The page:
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Old 10-19-2016, 08:45 PM   #101
OkikuMew
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Sorry for the change of subject on my part guys ^^; I would like to chime in, but unfortunately I am not knowledgeable on that side of mobile shtuff (I test apps with lots of phones, but I don't have control of the apps I test! :P)


Quote:
Originally Posted by Doppleganger View Post
I bought an iPad (mostly for the identification data) and played around with it.

-it's heavy
-it's claustrophobic
-it sucks

The inability to customize it is unbelievably painful. The design is obnoxious, but so is Android 5.0+. It feels like a huge paperweight to me, but whatever. I got what I wanted.

I now have 5 Samsung devices, one Dell and one Apple. I should be able to start my own network with that, no?
Or you could freelance app testing! You need a lot of devices to cover what different users may have! :P



More seriously though, I'm curious, what kind of iPad did you get exactly?


I'm currently thinking about getting one myself. I kinda miss having my laptop (RIP 2012-2014), longing to watch videos and read stuff comfortably on my bed (i.e.: Not sitting at my computer desk or being on my Nexus 5).

I know for a fact that, as much as I like Android phones, I know from experience that I'm not that keen of Android tablets.
I also don't want another laptop, as much as I loved my dead one, I admit I found it cumbersome and expensive for the time it lasted.
I also thought of a Chromecast as an option. I love how it works, but it isn't for me: My cheap tv in my room has just one, already-taken HD port (meaning I would have to unplug/replug everytime I want to use it... ugh), I obviously wouldn't be able to read properly, and I would end up still be using either my desktop or my phone, which I don't want. So wow whoopie do.

So all I have left as an option is an iPad, and oh hey, it fits with what I need and like!


But now I'm debating which kind of iPad. I'm torn between the 3 most recent ones, so the Air 2, Pro 12.9 and Pro 9.7.

The Pro 12.9 was my first choice at first, as I fell in love with the gigantic screen and speakers on each corner (which its use adapts to the direction you're holding it). It looked like the ultimate reading screen/portable tv. But what changed my mind was the size (ironically) and the price. Although I plan on keeping it at home around my room, therefore not move it around much, I'm afraid that one day I'll decide to transport it somewhere and the size/weight would be annoying and raise the chances of breaking it. And obviously, the price is huge: at over 1k minimum (in canadian dollars mind you) that's... way too much of what I would think to spend.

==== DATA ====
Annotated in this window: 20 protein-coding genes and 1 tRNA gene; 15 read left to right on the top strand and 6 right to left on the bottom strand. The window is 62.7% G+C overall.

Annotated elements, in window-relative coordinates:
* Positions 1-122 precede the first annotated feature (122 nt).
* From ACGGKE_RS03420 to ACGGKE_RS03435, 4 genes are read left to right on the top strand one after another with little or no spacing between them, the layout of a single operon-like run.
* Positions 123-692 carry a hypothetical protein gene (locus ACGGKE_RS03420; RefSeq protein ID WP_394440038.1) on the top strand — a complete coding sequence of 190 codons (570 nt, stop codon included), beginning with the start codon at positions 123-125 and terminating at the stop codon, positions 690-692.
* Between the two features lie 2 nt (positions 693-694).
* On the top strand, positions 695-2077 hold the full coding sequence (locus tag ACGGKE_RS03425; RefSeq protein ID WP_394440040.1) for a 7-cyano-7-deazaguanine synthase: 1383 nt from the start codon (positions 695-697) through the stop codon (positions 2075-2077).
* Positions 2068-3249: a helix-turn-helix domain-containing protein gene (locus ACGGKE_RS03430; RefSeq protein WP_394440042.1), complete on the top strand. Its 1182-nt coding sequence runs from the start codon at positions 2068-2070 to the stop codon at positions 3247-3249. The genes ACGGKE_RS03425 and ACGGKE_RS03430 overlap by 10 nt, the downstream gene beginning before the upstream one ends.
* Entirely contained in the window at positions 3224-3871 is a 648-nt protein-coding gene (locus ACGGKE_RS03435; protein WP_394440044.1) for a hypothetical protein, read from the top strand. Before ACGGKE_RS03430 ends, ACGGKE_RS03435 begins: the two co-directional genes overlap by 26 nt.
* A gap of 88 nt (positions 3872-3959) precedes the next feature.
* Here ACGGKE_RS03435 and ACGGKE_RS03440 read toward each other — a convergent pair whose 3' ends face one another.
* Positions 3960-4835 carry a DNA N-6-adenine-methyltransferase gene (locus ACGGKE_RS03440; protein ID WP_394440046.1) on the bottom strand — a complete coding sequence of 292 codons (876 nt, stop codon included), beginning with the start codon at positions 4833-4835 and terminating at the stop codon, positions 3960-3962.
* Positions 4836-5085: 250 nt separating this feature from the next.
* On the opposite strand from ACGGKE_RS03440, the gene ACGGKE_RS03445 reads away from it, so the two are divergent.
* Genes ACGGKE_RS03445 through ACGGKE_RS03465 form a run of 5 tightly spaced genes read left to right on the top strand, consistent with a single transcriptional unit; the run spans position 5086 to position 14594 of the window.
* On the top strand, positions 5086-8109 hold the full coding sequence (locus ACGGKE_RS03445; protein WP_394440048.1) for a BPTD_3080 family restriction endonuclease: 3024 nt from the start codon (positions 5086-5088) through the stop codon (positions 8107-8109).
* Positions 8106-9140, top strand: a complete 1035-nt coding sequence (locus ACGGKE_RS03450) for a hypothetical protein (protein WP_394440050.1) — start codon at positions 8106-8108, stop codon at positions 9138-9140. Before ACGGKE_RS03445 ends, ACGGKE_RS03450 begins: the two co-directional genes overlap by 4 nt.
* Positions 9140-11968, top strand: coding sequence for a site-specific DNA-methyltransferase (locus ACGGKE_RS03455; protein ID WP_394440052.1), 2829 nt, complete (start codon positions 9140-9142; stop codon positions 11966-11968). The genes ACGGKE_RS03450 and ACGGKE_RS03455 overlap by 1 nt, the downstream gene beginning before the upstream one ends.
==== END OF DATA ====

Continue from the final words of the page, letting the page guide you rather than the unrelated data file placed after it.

So enters the Pro 9.7: Has the cool speakers the 12.9 has, but it is smaller, less pricey (lowest at 800$) and slightly less powerful (but not enough that I care). It also has that "true tone" thing (colors on the screen adapts to the colors of your surroundings) which sounds totally neato when looking at high-res pictures and videos. So even though I don't get that giant screen, I'll still get some really nice images and sound out of it. Tiny tiny bonus point: It is available in pink. I don't care that much for colors, but having a tasteful choice of them is always cool.

But then there's the Air 2. Compared to the Pro 9.7, is has the same size, weight and screen resolution. On the down side, it doesn't have those 4 speakers (meaning the sound can be awkward while I'm holding it, blocking its 2 speakers on the side), doesn't have that true tone display, isn't as powerful (although that's not that important, but will be on the long run), and other little things I don't care much (like quality of pictures/video, missing smart connector I'll never use, incompatibility with the Apple pen which I'll be scared to lose). The obvious reason why I should care for it is the lower price, which is 300$ less than the Pro 9.7, holy crap.


So now I'm wondering: Is that extra power, speakers and neat display the Pro 9.7 has worth the extra 300$ compared to the Air 2, especially looking in long term? (Because I'm the kind, in terms of stuff that aren't consoles, that when I get something, it lasts for a long time, able to keep up with new tech a bit.)
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Old 10-20-2016, 02:50 AM   #102
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Quote:
Originally Posted by OkikuMew View Post
More seriously though, I'm curious, what kind of iPad did you get exactly?
It's a white 4th Generation.